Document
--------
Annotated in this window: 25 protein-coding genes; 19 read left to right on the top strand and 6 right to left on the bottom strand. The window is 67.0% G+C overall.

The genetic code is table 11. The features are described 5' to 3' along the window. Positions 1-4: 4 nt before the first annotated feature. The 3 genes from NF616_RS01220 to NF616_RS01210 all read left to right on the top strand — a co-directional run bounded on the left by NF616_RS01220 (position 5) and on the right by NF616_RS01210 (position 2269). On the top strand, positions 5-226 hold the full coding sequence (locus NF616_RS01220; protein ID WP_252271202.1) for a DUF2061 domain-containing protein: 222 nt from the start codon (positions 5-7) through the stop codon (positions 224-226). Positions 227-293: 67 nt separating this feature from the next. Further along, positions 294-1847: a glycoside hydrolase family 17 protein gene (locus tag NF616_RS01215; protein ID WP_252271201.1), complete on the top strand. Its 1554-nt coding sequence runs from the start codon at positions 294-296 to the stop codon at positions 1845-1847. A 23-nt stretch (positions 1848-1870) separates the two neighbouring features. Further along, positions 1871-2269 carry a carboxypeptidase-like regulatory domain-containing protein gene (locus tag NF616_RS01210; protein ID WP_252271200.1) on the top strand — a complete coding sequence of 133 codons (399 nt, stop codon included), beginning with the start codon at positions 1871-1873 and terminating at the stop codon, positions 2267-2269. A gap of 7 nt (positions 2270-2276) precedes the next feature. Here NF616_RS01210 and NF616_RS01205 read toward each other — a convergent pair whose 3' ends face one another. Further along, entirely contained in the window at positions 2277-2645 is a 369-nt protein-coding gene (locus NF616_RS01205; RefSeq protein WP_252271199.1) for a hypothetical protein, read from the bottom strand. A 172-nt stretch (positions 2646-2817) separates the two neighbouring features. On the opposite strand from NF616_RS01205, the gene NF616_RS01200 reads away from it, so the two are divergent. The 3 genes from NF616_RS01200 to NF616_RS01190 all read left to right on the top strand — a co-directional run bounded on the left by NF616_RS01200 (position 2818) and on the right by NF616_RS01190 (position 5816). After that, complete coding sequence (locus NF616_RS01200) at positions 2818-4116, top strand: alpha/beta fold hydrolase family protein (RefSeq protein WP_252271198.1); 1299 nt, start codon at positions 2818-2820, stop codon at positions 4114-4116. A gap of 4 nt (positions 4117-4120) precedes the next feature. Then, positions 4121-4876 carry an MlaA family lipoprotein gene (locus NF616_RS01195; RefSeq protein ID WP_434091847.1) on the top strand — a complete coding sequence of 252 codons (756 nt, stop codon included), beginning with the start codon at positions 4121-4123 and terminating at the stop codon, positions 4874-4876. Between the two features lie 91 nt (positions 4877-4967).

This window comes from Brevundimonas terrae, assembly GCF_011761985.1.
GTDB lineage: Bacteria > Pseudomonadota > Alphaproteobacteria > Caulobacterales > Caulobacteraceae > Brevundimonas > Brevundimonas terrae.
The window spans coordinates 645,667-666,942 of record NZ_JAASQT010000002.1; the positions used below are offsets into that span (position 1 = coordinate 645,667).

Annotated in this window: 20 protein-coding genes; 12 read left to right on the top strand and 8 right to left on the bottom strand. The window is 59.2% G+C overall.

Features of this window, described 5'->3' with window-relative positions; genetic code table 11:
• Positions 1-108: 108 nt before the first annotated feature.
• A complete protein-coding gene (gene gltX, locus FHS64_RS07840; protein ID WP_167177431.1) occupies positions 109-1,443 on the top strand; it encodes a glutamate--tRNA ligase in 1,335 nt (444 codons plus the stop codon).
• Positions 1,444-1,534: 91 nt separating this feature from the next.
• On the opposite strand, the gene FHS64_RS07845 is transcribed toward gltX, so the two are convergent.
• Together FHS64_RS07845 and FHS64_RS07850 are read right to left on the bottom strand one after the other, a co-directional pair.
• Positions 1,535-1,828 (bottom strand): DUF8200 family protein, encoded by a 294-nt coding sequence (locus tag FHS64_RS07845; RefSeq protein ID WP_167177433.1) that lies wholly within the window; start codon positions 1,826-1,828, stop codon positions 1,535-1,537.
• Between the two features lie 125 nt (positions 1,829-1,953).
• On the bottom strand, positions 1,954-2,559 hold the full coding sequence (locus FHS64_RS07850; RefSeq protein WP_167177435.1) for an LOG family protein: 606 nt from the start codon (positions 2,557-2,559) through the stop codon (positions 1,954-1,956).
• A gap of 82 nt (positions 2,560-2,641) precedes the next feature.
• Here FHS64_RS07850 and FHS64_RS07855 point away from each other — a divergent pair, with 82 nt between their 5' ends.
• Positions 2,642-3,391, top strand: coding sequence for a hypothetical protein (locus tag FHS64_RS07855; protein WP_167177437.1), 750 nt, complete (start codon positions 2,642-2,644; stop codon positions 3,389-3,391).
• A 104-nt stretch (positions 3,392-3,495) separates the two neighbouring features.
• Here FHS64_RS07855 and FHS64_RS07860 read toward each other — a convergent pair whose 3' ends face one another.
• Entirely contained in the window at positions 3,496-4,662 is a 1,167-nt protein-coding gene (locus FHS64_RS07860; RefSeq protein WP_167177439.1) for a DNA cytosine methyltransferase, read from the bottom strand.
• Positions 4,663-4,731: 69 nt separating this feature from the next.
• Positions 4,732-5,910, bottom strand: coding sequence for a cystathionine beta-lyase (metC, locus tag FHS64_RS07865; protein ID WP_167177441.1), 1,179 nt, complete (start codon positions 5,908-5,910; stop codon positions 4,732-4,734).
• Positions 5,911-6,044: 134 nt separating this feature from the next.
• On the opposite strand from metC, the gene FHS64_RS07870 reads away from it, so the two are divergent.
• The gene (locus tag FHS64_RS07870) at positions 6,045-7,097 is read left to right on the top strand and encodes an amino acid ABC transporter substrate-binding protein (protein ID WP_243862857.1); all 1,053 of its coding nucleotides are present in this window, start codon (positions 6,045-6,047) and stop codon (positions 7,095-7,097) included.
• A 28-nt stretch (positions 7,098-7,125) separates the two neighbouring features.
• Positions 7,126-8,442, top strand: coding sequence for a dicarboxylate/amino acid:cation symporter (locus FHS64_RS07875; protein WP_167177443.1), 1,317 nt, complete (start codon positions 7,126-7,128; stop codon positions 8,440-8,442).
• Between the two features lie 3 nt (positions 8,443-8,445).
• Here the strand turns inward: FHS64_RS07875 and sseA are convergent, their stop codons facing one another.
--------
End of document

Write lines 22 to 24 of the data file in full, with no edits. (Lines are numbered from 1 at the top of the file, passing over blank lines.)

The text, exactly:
• Positions 4,663-4,731: 69 nt separating this feature from the next.
• Positions 4,732-5,910, bottom strand: coding sequence for a cystathionine beta-lyase (metC, locus tag FHS64_RS07865; protein ID WP_167177441.1), 1,179 nt, complete (start codon positions 5,908-5,910; stop codon positions 4,732-4,734).
• Positions 5,911-6,044: 134 nt separating this feature from the next.